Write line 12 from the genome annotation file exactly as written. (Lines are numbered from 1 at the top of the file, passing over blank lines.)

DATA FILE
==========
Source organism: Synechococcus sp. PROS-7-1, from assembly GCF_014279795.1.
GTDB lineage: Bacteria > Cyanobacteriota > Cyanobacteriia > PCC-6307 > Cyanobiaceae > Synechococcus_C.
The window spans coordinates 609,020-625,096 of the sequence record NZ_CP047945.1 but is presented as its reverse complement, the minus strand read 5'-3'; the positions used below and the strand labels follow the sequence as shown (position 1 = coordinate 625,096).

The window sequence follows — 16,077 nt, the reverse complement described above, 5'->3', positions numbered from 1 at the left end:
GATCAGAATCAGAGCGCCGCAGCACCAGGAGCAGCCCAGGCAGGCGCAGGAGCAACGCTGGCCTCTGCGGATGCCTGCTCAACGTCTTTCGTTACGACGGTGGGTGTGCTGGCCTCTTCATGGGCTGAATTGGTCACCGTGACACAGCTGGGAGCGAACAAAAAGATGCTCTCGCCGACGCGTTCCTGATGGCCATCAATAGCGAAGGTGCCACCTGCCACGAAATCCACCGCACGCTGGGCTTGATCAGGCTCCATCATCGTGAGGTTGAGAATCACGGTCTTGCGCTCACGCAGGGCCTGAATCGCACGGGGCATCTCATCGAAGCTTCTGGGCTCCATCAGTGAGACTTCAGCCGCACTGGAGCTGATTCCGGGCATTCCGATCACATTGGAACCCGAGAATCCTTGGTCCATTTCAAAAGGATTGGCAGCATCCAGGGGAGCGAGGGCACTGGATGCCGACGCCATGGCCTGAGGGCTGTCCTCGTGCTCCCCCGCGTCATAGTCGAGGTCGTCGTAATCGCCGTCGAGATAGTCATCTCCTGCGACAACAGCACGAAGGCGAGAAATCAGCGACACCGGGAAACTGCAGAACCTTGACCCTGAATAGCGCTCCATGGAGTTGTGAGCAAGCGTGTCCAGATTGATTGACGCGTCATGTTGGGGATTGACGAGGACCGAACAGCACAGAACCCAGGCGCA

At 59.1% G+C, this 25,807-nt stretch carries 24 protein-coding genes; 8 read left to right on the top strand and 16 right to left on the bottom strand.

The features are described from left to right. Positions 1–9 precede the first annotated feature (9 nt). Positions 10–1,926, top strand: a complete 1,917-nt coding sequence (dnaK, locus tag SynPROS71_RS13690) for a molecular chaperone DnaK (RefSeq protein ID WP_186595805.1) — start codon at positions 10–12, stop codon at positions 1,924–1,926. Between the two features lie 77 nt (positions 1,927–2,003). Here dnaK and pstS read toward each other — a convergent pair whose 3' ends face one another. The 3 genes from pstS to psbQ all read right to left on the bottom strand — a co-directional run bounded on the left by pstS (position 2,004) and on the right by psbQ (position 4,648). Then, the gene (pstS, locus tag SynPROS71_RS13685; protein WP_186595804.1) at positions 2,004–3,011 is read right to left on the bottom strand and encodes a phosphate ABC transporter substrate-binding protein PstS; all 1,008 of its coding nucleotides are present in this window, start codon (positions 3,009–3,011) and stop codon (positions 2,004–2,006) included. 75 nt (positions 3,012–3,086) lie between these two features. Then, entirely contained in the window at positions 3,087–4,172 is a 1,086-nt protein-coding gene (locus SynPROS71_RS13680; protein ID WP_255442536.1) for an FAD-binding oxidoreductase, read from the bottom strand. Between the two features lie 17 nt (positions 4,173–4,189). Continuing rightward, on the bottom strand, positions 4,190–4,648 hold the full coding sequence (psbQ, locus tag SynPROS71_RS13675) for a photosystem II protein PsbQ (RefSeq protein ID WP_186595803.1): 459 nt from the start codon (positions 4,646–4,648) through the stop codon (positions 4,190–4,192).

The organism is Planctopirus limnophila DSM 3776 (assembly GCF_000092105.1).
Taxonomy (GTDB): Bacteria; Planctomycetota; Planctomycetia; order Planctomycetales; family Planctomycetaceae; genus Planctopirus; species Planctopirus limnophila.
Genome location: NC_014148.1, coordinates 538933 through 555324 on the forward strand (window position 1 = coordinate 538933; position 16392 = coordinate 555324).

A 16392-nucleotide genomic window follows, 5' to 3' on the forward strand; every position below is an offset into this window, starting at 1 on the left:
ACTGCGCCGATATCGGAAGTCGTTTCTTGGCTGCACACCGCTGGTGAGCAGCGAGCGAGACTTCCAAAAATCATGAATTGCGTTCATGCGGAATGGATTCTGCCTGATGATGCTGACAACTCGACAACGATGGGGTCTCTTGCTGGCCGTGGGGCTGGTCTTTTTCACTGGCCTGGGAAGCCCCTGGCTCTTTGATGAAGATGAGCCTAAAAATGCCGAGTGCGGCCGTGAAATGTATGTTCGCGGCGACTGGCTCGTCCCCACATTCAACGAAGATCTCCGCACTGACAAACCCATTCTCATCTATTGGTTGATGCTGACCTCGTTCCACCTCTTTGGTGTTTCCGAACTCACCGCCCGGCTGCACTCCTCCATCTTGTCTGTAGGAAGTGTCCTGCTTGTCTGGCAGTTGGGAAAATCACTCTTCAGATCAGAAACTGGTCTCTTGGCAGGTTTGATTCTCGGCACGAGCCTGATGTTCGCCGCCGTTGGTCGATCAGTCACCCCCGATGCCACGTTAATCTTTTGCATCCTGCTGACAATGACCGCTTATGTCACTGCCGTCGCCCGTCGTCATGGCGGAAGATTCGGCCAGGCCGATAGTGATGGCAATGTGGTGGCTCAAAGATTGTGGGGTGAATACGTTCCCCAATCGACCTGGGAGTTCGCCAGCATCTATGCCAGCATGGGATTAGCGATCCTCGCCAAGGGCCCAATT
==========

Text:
ACTGCGCCGATATCGGAAGTCGTTTCTTGGCTGCACACCGCTGGTGAGCAGCGAGCGAGACTTCCAAAAATCATGAATTGCGTTCATGCGGAATGGATTCTGCCTGATGATGCTGACAACTCGACAACGATGGGGTCTCTTGCTGGCCGTGGGGCTGGTCTTTTTCACTGGCCTGGGAAGCCCCTGGCTCTTTGATGAAGATGAGCCTAAAAATGCCGAGTGCGGCCGTGAAATGTATGTTCGCGGCGACTGGCTCGTCCCCACATTCAACGAAGATCTCCGCACTGACAAACCCATTCTCATCTATTGGTTGATGCTGACCTCGTTCCACCTCTTTGGTGTTTCCGAACTCACCGCCCGGCTGCACTCCTCCATCTTGTCTGTAGGAAGTGTCCTGCTTGTCTGGCAGTTGGGAAAATCACTCTTCAGATCAGAAACTGGTCTCTTGGCAGGTTTGATTCTCGGCACGAGCCTGATGTTCGCCGCCGTTGGTCGATCAGTCACCCCCGATGCCACGTTAATCTTTTGCATCCTGCTGACAATGACCGCTTATGTCACTGCCGTCGCCCGTCGTCATGGCGGAAGATTCGGCCAGGCCGATAGTGATGGCAATGTGGTGGCTCAAAGATTGTGGGGTGAATACGTTCCCCAATCGACCTGGGAGTTCGCCAGCATCTATGCCAGCATGGGATTAGCGATCCTCGCCAAGGGCCCAATT